The first-generation CVRx device, Rheos™, consisted of a bilateral implant utilizing a tripolar cuff design similar in size and configuration to common vagal nerve stimulators, but with a proprietary insulating glove with four fingers instead of an insulating wrap. The glove design enabled anchoring the fingers of the glove around branches of the carotid to ensure fixation of the cathode to the carotid sinus bulb. The procedure required an extensive surgical window and a 360° dissection around the carotid artery to wrap the glove design. As a result of bilateral implantation, a large surgical window, and circumferential dissection of the carotid sinus, the rate of freedom from surgical procedure- and system-related complications was 71.3% in the U.S. Pivotal trial through 12 months (data on file, CVRx). In particular, 4.8% of patients received cranial nerve injuries with residual deficits as part of the surgical procedure associated with the dissection around the carotid sinus and implantation of the Rheos electrode (Bisognano et al., 2011).
Two clinical trials have currently implemented the second generation neo system. A nonrandomized study in 30 patients with resistant hypertension demonstrated a rate of freedom from procedure and system-related complications of 86.7% through 6 months (Hoppe et al., 2012). More recently, a randomized study in patients with heart failure exhibited a procedure- and system-related complication event-free rate of 85.9% in 64 patients through 6 months (Abraham et al., 2015). Only one complication was associated with the surgical placement of the electrode which entailed a numbing sensation near the incision due to a transection of a cervical skin nerve (Weaver et al., 2016). All other complications resolved without residual side effects and demonstrated an overall safety profile comparable to that of a cardiac pacemaker (Hoppe et al., 2012).
Of all reported adverse events, none have been associated with electrode dissolution or tissue damage caused as a function of stimulation through the neo electrode-tissue interface. The most typical adverse event related to electrical stimulation of the carotid sinus bulb is referred pain and throat tightening—yet again similar to the vagal nerve stimulation devices—which can be managed by limiting therapeutic settings below the threshold for perceptible sensations. As surgeons gain experience with the Barostim neo implantation procedure in human patients, overall procedure time improves as well as the time to map the neo electrode to minimize referred pain and optimize therapeutic benefit . Further experience with the surgical placement of the neo electrode across a variety of centers is expected to further improve this underlying trend.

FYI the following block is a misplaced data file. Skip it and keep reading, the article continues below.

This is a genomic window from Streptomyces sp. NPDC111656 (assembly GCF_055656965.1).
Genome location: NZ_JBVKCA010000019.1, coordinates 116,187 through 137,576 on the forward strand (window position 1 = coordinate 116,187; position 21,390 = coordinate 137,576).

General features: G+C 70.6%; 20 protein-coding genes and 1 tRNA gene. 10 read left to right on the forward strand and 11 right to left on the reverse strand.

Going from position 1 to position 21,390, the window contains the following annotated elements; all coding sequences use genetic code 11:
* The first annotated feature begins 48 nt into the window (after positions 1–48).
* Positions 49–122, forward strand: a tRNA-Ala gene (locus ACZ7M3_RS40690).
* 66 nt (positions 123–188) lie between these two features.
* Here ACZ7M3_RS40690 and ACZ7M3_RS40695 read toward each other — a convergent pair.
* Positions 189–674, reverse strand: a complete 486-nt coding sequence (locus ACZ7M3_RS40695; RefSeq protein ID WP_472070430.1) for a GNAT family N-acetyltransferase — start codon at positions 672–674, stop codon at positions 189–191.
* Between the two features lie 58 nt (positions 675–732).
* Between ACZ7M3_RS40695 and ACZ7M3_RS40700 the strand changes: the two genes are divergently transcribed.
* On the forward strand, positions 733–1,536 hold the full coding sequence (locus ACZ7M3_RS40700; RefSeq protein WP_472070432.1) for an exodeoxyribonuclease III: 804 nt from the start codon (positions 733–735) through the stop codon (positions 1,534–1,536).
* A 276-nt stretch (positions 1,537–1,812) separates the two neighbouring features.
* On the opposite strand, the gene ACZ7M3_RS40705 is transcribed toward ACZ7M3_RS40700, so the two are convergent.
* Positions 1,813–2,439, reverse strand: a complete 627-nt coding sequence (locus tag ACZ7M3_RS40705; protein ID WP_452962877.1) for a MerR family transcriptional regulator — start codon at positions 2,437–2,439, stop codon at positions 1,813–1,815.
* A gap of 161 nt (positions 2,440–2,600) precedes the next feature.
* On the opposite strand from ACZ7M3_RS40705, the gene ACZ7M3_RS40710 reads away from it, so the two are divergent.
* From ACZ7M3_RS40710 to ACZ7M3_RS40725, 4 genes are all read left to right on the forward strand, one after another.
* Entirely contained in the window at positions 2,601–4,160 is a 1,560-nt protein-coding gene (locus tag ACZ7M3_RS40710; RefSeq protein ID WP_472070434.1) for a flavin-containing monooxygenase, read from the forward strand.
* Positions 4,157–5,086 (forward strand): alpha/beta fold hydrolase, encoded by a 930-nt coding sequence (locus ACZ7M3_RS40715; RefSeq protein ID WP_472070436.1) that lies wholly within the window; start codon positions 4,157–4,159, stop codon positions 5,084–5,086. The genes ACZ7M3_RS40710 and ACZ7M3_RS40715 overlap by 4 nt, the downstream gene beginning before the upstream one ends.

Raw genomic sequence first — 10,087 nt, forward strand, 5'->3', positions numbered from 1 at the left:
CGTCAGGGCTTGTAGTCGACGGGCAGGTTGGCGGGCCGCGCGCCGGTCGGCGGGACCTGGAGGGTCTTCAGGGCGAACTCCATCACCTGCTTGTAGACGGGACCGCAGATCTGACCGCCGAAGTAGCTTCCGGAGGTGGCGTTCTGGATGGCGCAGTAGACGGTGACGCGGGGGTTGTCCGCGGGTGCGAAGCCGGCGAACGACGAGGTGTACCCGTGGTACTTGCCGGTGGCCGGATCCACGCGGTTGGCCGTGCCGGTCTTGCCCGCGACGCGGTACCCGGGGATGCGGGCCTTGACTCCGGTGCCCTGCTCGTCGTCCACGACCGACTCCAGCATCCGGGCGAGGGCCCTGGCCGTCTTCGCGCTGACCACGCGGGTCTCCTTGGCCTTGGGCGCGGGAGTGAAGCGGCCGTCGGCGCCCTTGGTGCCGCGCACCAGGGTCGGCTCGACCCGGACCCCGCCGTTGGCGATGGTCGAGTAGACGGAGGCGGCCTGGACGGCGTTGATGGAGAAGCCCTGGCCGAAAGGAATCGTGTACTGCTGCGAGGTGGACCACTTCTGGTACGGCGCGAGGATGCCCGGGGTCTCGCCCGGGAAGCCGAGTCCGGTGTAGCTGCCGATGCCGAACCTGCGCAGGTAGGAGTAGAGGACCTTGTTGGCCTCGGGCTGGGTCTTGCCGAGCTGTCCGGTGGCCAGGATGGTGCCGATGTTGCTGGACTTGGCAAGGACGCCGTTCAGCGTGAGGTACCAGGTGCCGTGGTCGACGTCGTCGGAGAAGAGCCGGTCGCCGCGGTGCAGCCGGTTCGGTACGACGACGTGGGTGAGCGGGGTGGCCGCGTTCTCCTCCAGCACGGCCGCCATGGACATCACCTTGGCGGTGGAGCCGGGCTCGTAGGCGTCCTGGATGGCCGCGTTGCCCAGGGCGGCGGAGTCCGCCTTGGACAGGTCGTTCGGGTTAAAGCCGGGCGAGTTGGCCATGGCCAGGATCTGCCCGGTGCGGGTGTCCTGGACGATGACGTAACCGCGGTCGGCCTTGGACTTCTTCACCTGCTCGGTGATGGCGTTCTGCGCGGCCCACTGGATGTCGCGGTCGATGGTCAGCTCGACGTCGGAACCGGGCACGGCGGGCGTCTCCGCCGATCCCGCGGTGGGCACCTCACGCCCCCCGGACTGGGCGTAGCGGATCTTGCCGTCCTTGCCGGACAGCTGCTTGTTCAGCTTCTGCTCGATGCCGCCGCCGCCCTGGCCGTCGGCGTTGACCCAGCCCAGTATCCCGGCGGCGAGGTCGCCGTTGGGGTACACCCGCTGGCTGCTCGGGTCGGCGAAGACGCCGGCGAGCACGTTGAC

Other Considerations and Final Thoughts
Although the field of bioelectronics medicines was originally dominated by a few select large companies such as Medtronic, St. Jude Medical, Boston Scientific, and LivaNova (formerly Cyberonics) due to the complexity of manufacturing and high cost of pre-clinical and clinical testing necessary for European or United States market approval, smaller companies have increasingly been able to successfully navigate the long-path to market approval, insurance reimbursement and sustainable commercial dissemination. Smaller companies such as Inspire, Second Sight, Enteromedics, StimWave, Nevro, NeuroPace, Spinal Modulation2, and CVRx have all obtained a market approval from the Food and Drug Administration (FDA) within the last 5 years, with many more receiving a CE mark allowing sale within the European Union. Moreover, a number of government programs have recently been launched to fund safety testing of new neuromodulation device concepts necessary to enable early feasibility clinical studies, including the NINDS CREATE Devices Program, the NIH BRAIN Translational Programs, and the DARPA HAPTIX, RAM, SUBNETS, and NESD Programs. Many of these new programs encourage the development of high-density or minimally-invasive electrode designs, both of which require miniaturization of the electrode. This, in turn can create additional safety concerns due to the application of greater current densities (Cogan et al., 2016), further motivating the need for rigorous safety testing.